Fast forward to 2020. I’m in Melbourne for summer at the Michael Kirby Centre for Public Health and Human Rights at Monash University. COVID arrives and I can’t leave the country but I am thrilled to hear that Victoria will review its sex work legislation and the reasons to believe that Victoria will finally get it right occur to me immediately. These are my reasons for my optimism.
- The Labour Party has adopted policy that sex work should be decriminalised. The terms of reference are to consider how sex work should be decriminalised not whether it should be.
- Fiona Patten. Over the years quite a few sex workers and porn stars have been elected to parliaments and some have even introduced law reform bills on sex issues. However few have sustained successes. Fiona’s career and parliamentary record show her to be both respected and effective.
- Thirty years of legal brothels in Victoria has eroded stigma which should avert the public alarm that sex work law reform can set off.
- A great deal of history has unfolded since the 1980s that means that much more is understood about sex work. The factors that link sex work with violence, poor health, human trafficking, sexual exploitation and substance abuse are known. Strategies for de-linking them have been tried and tested in New Zealand and New South Wales and some other more distant countries.
- HIV is now both preventable and manageable and Victoria has a very small and contracting HIV epidemic.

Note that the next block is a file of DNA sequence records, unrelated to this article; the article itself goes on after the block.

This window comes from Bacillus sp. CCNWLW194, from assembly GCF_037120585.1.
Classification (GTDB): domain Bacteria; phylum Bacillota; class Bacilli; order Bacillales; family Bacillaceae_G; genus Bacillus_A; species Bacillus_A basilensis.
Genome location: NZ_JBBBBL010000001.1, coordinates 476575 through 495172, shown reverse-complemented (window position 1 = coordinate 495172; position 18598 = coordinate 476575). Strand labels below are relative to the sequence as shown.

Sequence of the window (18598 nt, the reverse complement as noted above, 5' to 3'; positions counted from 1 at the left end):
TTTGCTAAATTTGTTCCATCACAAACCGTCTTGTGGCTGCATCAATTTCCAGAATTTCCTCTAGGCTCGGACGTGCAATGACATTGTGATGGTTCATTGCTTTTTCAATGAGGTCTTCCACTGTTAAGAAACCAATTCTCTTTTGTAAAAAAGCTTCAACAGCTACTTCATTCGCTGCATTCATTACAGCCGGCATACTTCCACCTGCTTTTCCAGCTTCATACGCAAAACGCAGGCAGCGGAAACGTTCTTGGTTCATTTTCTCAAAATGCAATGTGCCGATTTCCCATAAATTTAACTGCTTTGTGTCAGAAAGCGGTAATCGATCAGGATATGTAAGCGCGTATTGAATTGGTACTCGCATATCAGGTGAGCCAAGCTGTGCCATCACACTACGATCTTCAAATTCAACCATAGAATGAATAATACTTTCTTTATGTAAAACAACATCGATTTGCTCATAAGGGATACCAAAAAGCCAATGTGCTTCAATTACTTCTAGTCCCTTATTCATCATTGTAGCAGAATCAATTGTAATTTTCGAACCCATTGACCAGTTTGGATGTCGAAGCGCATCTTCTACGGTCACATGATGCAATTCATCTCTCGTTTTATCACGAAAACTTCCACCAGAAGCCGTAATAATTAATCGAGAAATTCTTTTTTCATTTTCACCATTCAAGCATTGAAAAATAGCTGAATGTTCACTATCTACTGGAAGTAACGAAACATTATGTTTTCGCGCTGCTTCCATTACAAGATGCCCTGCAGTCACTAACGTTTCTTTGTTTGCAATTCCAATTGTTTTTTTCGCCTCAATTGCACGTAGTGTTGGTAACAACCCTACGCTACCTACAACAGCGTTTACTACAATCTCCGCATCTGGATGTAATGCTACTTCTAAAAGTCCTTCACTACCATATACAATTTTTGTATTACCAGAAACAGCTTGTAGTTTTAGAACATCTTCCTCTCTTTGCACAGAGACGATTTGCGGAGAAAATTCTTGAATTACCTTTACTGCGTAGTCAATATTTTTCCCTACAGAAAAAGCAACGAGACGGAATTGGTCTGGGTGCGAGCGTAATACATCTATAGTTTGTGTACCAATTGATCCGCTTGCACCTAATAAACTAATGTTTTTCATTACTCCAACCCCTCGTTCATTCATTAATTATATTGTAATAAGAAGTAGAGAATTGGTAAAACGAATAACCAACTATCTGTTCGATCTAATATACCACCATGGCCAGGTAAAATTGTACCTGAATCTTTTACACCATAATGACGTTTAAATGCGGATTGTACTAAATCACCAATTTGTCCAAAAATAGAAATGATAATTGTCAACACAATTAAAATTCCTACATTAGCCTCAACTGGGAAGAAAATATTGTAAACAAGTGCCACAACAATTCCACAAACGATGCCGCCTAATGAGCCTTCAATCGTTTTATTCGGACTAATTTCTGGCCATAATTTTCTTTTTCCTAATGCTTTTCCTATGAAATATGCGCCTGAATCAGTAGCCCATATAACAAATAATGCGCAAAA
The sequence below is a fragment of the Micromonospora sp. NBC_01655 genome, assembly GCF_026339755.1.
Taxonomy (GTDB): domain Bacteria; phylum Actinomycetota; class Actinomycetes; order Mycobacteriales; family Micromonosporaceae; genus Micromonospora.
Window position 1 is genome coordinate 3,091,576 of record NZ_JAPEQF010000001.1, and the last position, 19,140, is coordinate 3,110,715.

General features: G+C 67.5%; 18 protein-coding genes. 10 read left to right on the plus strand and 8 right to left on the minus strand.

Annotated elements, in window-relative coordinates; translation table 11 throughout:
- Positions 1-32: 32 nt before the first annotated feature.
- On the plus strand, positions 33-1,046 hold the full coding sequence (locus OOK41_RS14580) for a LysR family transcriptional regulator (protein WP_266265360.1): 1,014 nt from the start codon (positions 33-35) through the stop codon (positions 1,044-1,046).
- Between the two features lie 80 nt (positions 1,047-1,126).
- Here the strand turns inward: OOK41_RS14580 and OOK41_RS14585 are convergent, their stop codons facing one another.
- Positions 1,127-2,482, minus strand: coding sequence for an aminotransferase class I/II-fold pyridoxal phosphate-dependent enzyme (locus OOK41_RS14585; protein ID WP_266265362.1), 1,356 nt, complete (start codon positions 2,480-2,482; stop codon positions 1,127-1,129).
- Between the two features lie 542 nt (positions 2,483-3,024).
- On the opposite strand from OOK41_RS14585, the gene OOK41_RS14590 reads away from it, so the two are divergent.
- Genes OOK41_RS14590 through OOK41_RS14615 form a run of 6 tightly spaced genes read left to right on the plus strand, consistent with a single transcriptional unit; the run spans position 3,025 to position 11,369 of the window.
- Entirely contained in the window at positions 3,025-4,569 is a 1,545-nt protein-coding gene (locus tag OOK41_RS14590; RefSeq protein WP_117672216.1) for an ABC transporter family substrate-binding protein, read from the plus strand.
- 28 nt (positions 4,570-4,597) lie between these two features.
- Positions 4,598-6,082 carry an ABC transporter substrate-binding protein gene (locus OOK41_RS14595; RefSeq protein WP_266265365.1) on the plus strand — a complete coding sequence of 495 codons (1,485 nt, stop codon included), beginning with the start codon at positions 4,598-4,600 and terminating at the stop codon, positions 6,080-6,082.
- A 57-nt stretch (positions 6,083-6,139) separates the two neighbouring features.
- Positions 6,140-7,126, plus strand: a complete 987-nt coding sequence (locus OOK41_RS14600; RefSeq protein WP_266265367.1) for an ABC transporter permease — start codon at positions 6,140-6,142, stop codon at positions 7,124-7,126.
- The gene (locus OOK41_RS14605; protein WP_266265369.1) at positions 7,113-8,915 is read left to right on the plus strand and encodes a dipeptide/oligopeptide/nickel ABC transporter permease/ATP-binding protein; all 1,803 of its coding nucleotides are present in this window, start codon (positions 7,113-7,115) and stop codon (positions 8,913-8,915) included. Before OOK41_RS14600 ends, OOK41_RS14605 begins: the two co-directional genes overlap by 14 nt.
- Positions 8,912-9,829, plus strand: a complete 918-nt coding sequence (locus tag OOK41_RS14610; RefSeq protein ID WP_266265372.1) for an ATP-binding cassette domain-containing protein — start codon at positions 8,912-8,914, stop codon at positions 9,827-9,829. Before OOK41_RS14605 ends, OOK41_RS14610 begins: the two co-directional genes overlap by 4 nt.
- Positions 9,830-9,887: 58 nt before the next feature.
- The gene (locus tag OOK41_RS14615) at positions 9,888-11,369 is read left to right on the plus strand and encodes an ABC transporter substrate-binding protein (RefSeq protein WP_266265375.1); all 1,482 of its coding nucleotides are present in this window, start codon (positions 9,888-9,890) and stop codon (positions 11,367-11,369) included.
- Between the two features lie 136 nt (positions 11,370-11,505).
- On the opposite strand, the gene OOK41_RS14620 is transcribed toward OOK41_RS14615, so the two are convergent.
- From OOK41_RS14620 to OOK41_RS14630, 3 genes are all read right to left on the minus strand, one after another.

- The political tide has turned globally with organisations such as Amnesty International and United Nations agencies formally supporting decriminalisation of sex work.
Of course there are still significant barriers. Decriminalisation should mean the end of mandatory quarterly HIV and STI testing of sex workers. However despite very low incidence of HIV or STIs among sex workers, governments forcibly testing sex workers (particularly women) remains popular.
People are rightly concerned about trafficking and sexual exploitation. However there is strong evidence to support sex workers rights activists’ claims that criminal laws against sex work exacerbate trafficking rather than providing any protection from it.
Certainly there is no suggestion that decriminalisation will erode the power of police to identify genuine trafficking victims or abused minors in any setting.
There can be a misconception that decriminalisation will make the sex industry a ‘free for all’ – that there will be soliciting and pornographic ads in streets, brothels opening up wherever they like and jobs as a sex work on offer at Centrelink. This is absolutely not the case. In fact the main task of the Review is to find which regulations will fit the sex industry. This is not straightforward at all. Inappropriate regulations can be as counterproductive as criminal law. It is essential that the Review’s recommendations on regulation are informed by very careful listening to sex workers from all sectors of the industry.
It was a bitter pleasure to be able to say ‘we told you so’ as the predicted mess of Victoria’s two tier legalised sex industry emerged after the reform that began in the 80s. Hopefully in decades to come current sex worker rights advocates will be able to say ‘we told you so’ when it is clear that decriminalisation circa 2020 has meant sex workers living and working without stigma, discrimination and abuse.